BIOL 1103 notes Week 9 - BIOL 1103 notes Wednesday, March...

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BIOL 1103 notes Wednesday, March 4 th Learning Objectives: Distinguish between a chromosome, DNA, and genes. Describe the jobs of the regulatory and coding regions of genes. Draw a diagram of how RNA is made from DNA during transcription. Explain how a cell knows where a gene begins and ends? Explain the roles of the ribosome, tRNA, and mRNA in translation. Explain how a ribosome know where a protein begins and ends. Distinguish between a codon and an anticodon. If given a fragment of DNA, predict predict RNA(s) that could be produced by transcription Predict the protein that is likely to be made from the RNA Predict effect of a given change in DNA sequence on the protein that a gene would normally produce. Human chromosomes: 50->250 million base pairs Average gene: 3000 base pairs <5% of DNA codes for protein How to find the genes?
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What is a gene? Short stretch of DNA on chromosome Two parts Information in genes used to make proteins Two stages Transcription-find stretch of DNA and convert to RNA Translation- into amino acid sequence Transcription Regulatory region has a binding site for RNA polymerase. The regulatory region contains a nucleotide sequence (promoter) that helps recruit RNA polymerase to the beginning of a gene. The ability of RNA polymerase to bind to this site is regulated by other sequences in the regulatory region and enable gene expression to be turned up or down. A different sequence at the end of the coding region causes the RNA polymerase to release the DNA/RNA ending transcription Promoter marks the beginning of a gene, RNA polymerase can recognize the promoter (which brings in polymerase), polymerase opens up the DNA into two strands and reads one of strands as a template until it gets to the terminator, once it reaches this it falls off: DNA closes back up into original double helix, and you have a strand of mRNA (used to make protein b/c you can’t use DNA directly- you can leave with a copy w/o a problem, but don’t use DNA b/c it’s rare and can’t be replaced) another advantage is you can make additional copies as needed when converted into RNA Transcription Similar to DNA replication, but different Copy only one of the two strands Makes a copy as RNA, not DNA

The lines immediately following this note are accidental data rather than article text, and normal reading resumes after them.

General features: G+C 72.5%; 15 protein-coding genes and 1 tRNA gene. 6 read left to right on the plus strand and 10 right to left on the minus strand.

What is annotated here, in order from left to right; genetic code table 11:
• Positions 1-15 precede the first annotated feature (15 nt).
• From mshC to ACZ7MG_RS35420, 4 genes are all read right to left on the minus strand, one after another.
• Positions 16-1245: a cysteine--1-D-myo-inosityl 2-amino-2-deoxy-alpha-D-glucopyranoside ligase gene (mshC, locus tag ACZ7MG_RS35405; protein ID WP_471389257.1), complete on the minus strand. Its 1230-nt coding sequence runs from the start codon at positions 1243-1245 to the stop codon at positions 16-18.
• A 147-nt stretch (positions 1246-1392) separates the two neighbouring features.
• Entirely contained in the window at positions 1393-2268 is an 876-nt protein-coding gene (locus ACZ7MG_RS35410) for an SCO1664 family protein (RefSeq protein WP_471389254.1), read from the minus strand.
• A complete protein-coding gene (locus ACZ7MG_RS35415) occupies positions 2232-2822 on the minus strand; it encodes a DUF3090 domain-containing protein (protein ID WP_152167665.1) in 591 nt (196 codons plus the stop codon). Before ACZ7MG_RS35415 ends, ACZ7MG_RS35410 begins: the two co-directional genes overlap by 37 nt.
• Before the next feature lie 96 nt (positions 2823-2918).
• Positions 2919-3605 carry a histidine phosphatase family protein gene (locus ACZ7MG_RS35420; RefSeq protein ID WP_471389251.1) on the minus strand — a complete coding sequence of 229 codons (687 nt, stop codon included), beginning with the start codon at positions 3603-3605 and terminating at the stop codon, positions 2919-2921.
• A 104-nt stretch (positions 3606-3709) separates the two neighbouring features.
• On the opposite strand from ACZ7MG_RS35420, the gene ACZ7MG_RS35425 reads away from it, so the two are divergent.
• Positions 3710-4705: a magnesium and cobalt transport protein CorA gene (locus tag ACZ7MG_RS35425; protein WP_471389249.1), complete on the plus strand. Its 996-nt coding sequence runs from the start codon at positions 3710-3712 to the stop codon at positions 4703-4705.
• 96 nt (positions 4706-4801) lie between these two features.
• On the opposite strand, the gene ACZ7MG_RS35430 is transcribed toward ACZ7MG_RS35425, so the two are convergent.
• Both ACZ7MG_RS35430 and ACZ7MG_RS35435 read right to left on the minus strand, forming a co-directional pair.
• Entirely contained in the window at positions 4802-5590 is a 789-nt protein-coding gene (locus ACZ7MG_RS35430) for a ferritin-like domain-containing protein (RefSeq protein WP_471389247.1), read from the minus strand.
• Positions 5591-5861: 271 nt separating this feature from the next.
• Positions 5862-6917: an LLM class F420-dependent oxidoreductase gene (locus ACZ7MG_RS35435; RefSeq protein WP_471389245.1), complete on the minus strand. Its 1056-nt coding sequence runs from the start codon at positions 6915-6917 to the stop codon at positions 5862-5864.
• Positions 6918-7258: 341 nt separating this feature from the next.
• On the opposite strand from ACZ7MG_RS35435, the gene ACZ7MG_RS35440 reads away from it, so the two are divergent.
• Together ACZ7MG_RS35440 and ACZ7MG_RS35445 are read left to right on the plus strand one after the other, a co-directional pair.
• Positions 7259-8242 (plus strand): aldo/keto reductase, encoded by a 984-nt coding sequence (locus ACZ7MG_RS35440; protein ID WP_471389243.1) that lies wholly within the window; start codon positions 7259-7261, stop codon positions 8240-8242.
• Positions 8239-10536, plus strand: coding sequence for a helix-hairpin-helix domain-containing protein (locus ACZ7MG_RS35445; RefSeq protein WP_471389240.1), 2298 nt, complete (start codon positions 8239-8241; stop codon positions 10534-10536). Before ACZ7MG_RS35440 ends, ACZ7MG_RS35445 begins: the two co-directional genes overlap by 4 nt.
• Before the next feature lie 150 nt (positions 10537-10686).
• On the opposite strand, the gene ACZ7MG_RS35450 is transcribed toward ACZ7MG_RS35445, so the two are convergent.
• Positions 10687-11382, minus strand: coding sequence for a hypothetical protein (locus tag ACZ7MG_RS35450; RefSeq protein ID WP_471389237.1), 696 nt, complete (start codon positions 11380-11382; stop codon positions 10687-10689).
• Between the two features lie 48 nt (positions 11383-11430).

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Bio Notes – Exam 4 – 3/15/10 A quick review: Translation is the second stage of copying DNA. It converts the information in the RNA into an amino acid sequence. Certain sequences of nitrogenous bases are called codons, which are amino acids. Not all information in a DNA sequence is needed, so it is important to look for the “punctuation.” The start and end codons provide translation with a starting and end point. For the test, we do not need to memorize all the codons, but we will need to be able to understand and use the codon table. Do now that the start of a protein sequence will begin with AUG (Met) and will end with UAA, UAG, or UGA. --Reading the Information—
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This note was uploaded on 03/23/2011 for the course BIOL 1103 taught by Professor Armstrong during the Spring '07 term at University of Georgia Athens.

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BIOL 1103 notes Week 9 - BIOL 1103 notes Wednesday, March...

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